• i8xdxb
    3 years ago

    I was diagnosed in 1985 and have had a few problems over the years. Blind in one eye for a few months. Now that I am older , I am having problems with restless leg, fatigue , vertigo, brain fog and the osteoporosis that is caused by the MS. Actually I have been grateful that this is all I have had to endure. I had all kinds of problems with MS medications and will never try one again. Exercise and healthy eating helps a lot.

  • Judee
    3 years ago

    I’ll try to be brief.
    I was wondering the same, as symptoms have become worse over time but not particularly via exacerbations, as I know them.
    My MS specialist suggested that I view it as MS and the aging process meeting on the trail and proceeding together.
    He also said that in some ways MS patients can picture themselves as 10 years older than their actual age. This feels about right.
    I too am grateful for “mild MS”…although sometimes when I’m wishing I was dead it doesn’t seem so mild. Same time everyone is commenting, skeptically … “Well, you LOOK fine.” Thank you for being here, all of you!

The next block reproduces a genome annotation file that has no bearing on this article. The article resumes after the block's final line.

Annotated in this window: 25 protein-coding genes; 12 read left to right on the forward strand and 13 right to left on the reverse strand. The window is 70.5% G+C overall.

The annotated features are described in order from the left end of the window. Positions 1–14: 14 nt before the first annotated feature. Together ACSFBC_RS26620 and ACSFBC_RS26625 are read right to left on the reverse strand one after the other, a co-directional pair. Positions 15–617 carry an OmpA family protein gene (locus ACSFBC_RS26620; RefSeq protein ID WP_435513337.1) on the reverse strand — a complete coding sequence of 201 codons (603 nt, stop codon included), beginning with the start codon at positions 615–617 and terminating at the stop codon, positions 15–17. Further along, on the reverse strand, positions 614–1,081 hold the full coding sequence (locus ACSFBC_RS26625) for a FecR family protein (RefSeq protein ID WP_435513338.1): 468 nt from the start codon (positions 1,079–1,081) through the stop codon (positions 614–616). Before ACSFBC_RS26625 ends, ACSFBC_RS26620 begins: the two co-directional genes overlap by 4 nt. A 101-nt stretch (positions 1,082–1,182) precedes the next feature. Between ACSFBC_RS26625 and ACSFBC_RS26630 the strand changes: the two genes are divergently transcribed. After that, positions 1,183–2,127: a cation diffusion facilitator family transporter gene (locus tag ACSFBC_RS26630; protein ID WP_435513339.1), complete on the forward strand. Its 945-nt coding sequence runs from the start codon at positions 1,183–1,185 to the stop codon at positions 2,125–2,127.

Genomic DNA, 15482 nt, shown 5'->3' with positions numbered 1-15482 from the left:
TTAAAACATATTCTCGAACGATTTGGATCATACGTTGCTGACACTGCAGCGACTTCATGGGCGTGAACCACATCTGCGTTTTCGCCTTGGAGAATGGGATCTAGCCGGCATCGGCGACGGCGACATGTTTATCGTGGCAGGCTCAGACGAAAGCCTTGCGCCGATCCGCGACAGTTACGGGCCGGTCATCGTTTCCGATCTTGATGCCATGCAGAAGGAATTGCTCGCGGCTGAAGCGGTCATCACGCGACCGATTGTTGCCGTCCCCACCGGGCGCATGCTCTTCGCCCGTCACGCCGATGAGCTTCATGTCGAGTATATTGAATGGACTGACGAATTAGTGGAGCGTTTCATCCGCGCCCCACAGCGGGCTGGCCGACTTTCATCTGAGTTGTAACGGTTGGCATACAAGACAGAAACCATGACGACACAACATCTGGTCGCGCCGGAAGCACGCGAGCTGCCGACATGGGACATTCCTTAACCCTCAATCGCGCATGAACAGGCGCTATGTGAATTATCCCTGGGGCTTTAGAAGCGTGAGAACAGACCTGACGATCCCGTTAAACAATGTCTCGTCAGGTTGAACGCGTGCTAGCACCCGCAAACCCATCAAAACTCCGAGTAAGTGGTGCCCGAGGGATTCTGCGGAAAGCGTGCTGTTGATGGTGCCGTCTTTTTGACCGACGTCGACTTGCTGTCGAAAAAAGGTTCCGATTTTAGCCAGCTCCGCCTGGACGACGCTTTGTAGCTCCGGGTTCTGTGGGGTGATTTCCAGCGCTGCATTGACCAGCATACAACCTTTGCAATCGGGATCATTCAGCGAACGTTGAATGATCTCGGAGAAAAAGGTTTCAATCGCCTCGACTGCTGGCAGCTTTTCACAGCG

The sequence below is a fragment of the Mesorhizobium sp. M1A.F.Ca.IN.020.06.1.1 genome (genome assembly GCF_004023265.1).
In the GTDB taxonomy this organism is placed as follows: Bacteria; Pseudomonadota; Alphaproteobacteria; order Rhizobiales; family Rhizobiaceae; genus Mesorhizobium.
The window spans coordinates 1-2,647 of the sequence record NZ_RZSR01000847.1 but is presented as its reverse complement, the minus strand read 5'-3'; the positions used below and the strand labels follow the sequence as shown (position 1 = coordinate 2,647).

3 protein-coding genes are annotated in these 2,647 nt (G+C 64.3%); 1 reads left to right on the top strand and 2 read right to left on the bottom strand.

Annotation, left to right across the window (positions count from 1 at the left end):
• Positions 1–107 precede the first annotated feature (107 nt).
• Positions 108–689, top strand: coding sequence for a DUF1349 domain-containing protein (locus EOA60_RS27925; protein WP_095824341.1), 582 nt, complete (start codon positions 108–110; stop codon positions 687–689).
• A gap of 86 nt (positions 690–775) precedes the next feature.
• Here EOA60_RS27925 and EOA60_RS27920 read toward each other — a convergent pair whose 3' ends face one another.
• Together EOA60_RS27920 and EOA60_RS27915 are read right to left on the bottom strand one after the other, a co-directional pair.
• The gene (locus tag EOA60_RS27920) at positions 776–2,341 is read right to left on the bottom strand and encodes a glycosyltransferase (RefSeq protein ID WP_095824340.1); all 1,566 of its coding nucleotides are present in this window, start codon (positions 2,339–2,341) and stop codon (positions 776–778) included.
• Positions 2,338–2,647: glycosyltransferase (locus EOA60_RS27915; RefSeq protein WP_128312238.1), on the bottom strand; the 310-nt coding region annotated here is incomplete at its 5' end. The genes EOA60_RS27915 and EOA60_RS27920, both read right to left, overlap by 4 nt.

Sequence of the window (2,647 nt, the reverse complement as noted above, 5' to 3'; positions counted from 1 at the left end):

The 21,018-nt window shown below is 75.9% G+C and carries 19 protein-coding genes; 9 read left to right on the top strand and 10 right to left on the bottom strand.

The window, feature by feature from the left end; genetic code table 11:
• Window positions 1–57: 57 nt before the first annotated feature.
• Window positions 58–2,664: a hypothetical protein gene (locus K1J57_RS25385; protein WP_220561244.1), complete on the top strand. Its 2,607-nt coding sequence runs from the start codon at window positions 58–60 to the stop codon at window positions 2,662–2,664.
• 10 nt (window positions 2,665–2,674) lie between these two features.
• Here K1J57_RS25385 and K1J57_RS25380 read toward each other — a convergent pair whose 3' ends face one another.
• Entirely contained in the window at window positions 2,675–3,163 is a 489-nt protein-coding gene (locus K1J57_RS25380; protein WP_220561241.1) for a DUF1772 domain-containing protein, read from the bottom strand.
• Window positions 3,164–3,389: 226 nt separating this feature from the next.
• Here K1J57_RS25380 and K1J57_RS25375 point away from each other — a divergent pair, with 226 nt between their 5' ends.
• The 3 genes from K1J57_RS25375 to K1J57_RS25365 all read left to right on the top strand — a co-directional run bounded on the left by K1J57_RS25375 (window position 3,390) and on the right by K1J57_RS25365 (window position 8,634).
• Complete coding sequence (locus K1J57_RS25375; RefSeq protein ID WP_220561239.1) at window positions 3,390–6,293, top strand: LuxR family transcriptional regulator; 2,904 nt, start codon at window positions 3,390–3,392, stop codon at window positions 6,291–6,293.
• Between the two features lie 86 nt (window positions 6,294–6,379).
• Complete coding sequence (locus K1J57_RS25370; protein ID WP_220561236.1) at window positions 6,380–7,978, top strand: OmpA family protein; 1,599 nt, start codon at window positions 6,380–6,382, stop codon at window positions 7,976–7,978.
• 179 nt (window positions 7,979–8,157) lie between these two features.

• 1rrvusi
    3 years ago

    I was told I had MS in my late teens. Worked in the HVAC construction field and ran my own company for 26 years . During that time I lost the sight in my left eye, developed foot drop and few times could not walk for periods of time. Been on meds for MS about 15 years now . Ended up selling my business and retiring due to MS. Without the stress and physical demands of my job (which I loved) I am able to adjust my life around my MS. Im still able to walk with a slight limp and a AFO brace on my left foot. Cant run up a roof or work all day in extreme temps like I used to but still in great shape physically just don’t ask me to carry the good china either ! LOL!!!!! For me MS has definatly slowed me way down but I have great days still also. Good luck to all!